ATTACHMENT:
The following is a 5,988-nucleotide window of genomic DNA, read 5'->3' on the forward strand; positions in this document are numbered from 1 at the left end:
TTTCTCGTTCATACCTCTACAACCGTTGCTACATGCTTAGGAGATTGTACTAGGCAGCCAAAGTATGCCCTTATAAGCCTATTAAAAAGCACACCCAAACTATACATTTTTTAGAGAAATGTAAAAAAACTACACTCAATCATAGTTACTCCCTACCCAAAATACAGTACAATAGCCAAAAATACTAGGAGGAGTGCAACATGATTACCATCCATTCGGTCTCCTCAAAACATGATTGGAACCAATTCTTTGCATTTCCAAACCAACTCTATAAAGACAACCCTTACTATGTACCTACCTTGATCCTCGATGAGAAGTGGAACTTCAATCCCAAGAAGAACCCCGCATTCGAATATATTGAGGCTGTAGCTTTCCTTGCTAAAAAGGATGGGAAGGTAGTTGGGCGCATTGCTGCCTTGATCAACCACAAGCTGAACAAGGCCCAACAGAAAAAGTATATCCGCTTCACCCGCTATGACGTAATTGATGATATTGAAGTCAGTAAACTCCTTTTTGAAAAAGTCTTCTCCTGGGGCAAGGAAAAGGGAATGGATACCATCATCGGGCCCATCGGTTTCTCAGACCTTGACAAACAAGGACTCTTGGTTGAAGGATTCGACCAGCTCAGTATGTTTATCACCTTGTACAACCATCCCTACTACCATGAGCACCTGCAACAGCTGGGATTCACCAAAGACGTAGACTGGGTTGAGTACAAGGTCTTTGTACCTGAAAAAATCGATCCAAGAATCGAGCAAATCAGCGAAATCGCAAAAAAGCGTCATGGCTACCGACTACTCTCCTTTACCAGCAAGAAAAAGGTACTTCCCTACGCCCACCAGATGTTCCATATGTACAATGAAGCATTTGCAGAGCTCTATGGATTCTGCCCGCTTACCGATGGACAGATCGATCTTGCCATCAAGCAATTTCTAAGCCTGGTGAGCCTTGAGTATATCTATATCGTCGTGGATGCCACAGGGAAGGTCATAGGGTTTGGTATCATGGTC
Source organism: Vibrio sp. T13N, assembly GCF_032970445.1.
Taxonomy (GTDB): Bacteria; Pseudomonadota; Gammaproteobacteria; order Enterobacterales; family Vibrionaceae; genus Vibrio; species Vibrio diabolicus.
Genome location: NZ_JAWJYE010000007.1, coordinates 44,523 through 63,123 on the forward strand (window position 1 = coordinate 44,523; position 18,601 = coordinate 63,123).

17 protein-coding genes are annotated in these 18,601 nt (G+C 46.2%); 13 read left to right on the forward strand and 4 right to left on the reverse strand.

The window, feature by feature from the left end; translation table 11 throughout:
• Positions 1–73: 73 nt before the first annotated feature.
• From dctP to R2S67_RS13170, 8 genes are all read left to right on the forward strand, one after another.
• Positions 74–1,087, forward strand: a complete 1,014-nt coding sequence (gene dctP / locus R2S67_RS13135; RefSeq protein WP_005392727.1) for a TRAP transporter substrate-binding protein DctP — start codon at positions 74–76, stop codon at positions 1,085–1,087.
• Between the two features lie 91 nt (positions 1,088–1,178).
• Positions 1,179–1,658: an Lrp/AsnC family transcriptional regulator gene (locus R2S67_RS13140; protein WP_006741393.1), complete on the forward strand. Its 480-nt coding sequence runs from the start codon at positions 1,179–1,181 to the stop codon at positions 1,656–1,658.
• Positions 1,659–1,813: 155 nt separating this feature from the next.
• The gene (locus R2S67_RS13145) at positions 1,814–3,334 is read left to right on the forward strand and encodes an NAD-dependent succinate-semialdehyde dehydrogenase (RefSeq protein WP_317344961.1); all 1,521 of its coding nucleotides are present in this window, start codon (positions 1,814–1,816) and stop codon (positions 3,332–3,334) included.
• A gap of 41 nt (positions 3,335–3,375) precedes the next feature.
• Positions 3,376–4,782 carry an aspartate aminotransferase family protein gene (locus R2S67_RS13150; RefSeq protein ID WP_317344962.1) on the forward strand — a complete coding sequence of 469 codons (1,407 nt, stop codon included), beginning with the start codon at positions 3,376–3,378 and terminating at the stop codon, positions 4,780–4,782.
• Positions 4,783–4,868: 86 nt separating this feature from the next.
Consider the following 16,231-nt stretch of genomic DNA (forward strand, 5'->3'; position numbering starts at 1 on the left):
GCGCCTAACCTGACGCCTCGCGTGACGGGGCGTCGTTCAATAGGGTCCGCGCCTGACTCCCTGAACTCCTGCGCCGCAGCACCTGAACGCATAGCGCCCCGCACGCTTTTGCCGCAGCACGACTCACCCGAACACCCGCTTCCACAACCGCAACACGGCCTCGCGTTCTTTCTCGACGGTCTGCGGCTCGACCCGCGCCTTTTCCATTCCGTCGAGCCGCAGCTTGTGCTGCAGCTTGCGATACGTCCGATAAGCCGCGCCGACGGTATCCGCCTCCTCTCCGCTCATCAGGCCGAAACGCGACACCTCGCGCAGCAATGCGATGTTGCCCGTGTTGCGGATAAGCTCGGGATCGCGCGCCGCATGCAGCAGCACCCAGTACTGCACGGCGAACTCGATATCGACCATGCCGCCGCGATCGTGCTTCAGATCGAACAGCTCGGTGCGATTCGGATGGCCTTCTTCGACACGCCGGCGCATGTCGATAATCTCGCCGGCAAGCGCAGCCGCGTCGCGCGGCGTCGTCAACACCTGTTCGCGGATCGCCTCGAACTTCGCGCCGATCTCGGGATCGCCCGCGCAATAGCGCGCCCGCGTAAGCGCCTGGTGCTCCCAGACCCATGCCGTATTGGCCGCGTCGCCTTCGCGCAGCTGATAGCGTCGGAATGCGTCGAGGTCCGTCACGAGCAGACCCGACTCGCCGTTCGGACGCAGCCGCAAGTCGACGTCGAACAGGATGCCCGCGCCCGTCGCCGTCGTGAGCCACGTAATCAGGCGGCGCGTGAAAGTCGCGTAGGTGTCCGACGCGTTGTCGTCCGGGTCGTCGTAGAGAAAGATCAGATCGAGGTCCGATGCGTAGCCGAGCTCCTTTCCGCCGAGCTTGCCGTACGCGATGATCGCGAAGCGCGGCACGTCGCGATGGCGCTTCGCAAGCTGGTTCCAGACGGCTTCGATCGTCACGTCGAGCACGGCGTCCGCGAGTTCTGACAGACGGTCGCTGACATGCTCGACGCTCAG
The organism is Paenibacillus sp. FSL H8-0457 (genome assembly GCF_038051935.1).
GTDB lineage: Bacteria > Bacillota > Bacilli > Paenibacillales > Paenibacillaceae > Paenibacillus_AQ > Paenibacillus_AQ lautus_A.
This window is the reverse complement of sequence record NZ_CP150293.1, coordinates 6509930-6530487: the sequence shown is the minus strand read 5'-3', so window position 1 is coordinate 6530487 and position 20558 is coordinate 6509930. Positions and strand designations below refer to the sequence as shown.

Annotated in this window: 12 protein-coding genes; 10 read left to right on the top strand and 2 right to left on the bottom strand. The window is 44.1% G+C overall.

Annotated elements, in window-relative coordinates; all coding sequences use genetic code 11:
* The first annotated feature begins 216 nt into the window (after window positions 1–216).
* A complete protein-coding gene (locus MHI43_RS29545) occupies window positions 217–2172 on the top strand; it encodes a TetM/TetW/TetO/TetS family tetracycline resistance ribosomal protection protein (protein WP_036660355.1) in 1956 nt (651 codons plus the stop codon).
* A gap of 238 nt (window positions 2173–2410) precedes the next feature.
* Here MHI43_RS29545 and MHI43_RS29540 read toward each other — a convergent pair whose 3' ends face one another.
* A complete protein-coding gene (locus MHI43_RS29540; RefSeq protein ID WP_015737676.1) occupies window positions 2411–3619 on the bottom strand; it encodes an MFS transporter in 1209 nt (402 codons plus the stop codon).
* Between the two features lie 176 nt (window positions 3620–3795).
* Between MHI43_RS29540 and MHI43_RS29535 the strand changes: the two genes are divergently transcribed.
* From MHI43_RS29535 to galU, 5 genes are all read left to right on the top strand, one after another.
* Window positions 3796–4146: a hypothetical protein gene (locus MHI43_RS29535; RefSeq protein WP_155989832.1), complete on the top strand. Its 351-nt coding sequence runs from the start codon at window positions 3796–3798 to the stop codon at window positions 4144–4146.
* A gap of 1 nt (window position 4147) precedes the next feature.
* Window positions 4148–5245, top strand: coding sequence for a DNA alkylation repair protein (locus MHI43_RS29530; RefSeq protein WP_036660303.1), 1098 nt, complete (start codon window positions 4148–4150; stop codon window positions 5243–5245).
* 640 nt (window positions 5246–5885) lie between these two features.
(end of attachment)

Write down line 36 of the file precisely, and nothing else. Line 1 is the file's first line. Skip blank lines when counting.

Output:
* 640 nt (window positions 5246–5885) lie between these two features.